Installations by Italian artist Maurizio Cattelan are famously provocative, but his signature work — a banana taped to a wall — fell prey to a basic impulse: the hunger it provoked in a South Korean college student.
The art in question, Comedian, is a (frequently replaced) duct-taped banana that is meant to evoke everything from Charlie Chaplin's slapstick comedy to the fruit's status as an emblem of global trade.
It spoke to Noh Huyn-soo in simpler terms, reminding him that he had skipped breakfast that morning. So as his visit to Seoul's Leeum Museum of Art stretched past noon late last week, Noh seized the yellow fruit and ate it, ignoring the alarmed cry of a museum staffer.
It took Noh around 1 minute to yank the banana and eat it. When he was done, he reattached the peel to its spot on the wall.
Noh told the museum that he ate the art because he was hungry, according to Korean public broadcaster KBS, which aired a video of his actions that was recorded by his friend.
But Noh, who studies aesthetics and religion at Seoul National University, also opined about the artist's intent in an interview with KBS, asking if the fruit — which is replaced every few days, to keep the installation looking fresh — is meant to be eaten.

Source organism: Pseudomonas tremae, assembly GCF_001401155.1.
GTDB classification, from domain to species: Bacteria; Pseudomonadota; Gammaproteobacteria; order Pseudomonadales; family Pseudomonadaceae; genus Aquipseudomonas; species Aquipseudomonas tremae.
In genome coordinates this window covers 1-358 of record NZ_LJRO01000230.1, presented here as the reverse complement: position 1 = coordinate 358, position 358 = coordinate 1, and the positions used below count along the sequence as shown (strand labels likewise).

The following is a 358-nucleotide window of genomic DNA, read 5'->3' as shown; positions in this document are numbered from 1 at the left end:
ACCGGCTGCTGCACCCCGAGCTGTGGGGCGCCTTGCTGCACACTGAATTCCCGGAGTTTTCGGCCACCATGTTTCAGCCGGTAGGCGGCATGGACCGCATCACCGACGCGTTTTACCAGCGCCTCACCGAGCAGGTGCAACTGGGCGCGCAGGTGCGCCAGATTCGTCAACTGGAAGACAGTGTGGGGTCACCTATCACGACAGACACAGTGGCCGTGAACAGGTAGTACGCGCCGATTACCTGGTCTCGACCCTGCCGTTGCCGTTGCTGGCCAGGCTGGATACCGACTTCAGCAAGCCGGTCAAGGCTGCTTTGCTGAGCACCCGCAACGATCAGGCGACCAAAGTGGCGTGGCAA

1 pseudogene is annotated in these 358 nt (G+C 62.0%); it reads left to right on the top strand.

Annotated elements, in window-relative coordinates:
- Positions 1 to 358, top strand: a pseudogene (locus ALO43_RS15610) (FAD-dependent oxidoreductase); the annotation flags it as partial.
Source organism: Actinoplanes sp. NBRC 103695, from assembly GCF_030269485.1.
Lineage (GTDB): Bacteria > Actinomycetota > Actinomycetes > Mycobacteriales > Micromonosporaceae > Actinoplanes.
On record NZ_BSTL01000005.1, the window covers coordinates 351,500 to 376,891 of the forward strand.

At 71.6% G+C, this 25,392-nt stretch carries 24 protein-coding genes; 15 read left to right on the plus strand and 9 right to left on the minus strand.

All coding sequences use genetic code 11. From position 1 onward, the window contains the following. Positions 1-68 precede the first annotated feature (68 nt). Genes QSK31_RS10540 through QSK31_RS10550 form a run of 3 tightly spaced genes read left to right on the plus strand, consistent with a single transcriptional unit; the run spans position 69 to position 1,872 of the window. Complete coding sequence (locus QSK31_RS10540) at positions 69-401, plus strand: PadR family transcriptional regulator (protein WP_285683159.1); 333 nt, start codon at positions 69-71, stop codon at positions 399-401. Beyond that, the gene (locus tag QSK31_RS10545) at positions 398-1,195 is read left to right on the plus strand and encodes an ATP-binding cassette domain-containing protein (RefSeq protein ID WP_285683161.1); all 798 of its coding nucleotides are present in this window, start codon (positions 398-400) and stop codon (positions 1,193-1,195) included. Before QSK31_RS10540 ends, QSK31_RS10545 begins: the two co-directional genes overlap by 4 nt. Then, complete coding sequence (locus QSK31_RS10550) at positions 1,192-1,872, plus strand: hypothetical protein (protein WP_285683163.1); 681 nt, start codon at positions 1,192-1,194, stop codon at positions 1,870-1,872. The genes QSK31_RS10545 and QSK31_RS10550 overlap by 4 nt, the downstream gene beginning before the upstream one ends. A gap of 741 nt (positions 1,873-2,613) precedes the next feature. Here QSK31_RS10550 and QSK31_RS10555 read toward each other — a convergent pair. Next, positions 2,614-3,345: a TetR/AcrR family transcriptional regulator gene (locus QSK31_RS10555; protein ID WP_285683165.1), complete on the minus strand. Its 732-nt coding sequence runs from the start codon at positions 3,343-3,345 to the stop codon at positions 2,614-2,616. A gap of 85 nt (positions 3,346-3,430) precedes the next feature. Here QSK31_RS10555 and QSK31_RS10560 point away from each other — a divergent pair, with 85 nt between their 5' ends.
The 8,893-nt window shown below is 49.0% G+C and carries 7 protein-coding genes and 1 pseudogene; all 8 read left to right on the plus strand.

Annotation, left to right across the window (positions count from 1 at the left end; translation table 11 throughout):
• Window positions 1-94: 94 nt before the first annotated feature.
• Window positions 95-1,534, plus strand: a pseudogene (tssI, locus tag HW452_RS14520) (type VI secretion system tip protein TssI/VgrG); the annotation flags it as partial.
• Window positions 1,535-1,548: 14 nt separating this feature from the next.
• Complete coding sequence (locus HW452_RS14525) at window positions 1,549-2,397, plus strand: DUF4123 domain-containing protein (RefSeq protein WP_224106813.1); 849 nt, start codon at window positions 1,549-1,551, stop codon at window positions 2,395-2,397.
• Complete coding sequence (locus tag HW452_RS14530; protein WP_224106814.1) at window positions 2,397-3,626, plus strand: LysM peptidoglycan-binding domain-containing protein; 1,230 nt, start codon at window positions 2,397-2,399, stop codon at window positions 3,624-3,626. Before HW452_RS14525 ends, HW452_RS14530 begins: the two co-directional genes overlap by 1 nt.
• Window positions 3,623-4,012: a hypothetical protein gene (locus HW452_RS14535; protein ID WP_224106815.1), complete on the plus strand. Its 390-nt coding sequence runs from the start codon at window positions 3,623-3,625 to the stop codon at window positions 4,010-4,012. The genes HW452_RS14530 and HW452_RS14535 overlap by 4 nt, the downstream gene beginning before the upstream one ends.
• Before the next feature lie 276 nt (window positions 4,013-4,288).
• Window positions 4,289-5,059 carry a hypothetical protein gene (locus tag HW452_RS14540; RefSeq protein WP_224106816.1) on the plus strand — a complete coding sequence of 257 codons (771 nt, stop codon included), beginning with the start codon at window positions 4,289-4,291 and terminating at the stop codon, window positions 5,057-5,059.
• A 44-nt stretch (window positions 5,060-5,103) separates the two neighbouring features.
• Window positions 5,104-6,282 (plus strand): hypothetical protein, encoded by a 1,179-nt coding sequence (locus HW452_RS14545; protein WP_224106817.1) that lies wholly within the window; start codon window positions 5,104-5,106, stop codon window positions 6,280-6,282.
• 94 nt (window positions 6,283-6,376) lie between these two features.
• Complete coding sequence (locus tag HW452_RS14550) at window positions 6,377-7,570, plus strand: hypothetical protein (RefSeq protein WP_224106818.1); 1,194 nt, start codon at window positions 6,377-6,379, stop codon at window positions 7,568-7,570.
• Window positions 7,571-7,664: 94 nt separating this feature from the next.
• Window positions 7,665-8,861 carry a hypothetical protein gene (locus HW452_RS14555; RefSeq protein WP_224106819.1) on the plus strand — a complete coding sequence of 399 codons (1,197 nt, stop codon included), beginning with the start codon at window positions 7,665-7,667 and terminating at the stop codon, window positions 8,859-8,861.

Noh also suggested his own actions might qualify as art, rather than a mere transgression, as he transformed Cattelan's work and put it back on display.
The Noh drama lasted only around 30 minutes, as museum workers installed a second banana to restore Cattelan's vision.
The museum won't pursue Noh for any damages, according to Korean news outlets. Broadcaster MBC cites staff as saying that when the artist was told about the purloined banana, his replied that it wasn't a problem.
Comedian is the centerpiece of a large exhibition of Cattelan's art at the Leeum that's going on through July. The banana art is even emblazoned on a special coffee cup to herald the 38 works.
Previous iterations of Comedian have sold for $120,000 — including one in 2019 that was promptly eaten by another artist at Art Basel in Miami Beach. Like Noh, that art-eater quickly proclaimed his consumption to be a work of art in itself.
Another Cattelan piece titled America — a fully functional toilet cast in 18-karat gold — drew headlines when it was put on display (and into use) in the Guggenheim. But the golden throne was stolen in 2019 — days after it was installed in England's Blenheim Palace — the birthplace of Winston Churchill and hasn't been recovered.